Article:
Three years after the Akademik Lomonosov started to produce electricity for the remote Siberian community of Pevek, the first of four new Arctic floating nuclear power plants is now being built in a Chinese shipyard.
Unlike the hull of the Akademik Lomonosov, which was built in Severodvinsk by the White Sea before being towed to St. Petersburg where reactors and other gear were built, the hulls to the first two new floating plants will be built in China.
Atomenergomash, a sub-company of Russia’s Rosatom state nuclear corporation, took part in the keel-laying ceremony via videoconference from Moscow with the yard in Nantong in the southeastern Jiangsu province.
The barge will be 140 meters long and 30 meters wide and will have a weight of nearly 10,000 tons, according to Atomenergomash.
By the end of 2023, the barge will be towed to Russia where installation of the reactors, auxiliary equipment, control room and accommodation area will take place.
The company doesn’t say which shipyard in Russia — the Baltiskiy Yard in St. Petersburg or the Zvezda Yard in Bolshoy Kamen in the far east — will do the job. Severodvinsk in the northwest is likely occupied with building military nuclear submarines.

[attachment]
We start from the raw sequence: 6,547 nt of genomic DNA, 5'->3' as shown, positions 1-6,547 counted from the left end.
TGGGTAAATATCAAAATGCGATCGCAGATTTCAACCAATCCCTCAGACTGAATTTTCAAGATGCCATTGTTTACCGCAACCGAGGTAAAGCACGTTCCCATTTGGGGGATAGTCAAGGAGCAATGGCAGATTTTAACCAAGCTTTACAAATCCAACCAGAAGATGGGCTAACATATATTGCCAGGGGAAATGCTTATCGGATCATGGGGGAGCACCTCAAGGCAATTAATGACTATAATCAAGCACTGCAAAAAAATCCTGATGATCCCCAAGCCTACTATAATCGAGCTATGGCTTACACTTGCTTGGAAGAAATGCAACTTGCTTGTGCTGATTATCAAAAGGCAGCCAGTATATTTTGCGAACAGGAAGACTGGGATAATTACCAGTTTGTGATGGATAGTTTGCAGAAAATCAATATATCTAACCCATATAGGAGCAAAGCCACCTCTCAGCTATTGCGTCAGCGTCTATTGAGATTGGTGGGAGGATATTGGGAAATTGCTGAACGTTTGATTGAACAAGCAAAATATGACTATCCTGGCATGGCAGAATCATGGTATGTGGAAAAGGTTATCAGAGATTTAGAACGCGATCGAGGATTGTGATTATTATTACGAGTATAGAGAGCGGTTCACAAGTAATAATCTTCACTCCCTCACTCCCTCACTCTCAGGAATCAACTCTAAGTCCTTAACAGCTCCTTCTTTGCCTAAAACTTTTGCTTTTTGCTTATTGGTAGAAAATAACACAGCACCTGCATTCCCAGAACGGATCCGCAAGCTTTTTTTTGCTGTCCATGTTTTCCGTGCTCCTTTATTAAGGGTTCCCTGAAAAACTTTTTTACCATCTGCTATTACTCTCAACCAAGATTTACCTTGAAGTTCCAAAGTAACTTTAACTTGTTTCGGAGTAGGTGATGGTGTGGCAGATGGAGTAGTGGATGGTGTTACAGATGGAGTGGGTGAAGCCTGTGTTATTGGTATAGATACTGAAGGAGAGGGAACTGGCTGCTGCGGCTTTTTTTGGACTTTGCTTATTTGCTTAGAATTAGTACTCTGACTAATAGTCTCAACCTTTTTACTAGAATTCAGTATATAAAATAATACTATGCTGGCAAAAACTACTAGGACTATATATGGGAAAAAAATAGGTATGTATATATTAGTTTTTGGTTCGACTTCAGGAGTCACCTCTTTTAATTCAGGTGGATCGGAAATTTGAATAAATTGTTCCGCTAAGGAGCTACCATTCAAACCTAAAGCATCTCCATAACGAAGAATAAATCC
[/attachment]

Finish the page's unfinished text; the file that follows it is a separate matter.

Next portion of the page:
By the end of 2022, a decision will be made on where to build the hulls for the third and fourth floating plants.
The contract to supply four floating nuclear power plants to Chukotka Autonomous Okrug was signed with Rosatom last year, as previously reported by the Barents Observer.
Each of the plants will have an installed electric capacity of 106 MW.
While the Akademik Lomonosov has two KLT-40 reactors similar to those powering the former Arktika class of nuclear-powered icebreakers, the new generation now being built will get an upgraded version of the RITM-200 reactors producing more steam to the generators.
RITM-200 is the reactor type being used onboard the new icebreakers of Project 22220, including Arktika and Sibir — which are already sailing northern waters — as well as three more currently are under construction in St. Petersburg.
Russia hopes the floating nuclear power plants in the Arctic will trigger interest from other countries.
This new family of floating plants can have different power and purposes for the Arctic or the tropics, said Andrey Nikipelov, Atomenergomash’s director.
“Atomenergomash is ready to offer it to the market,” he said, emphasizing that the floating plants have a “serious potential for exports.”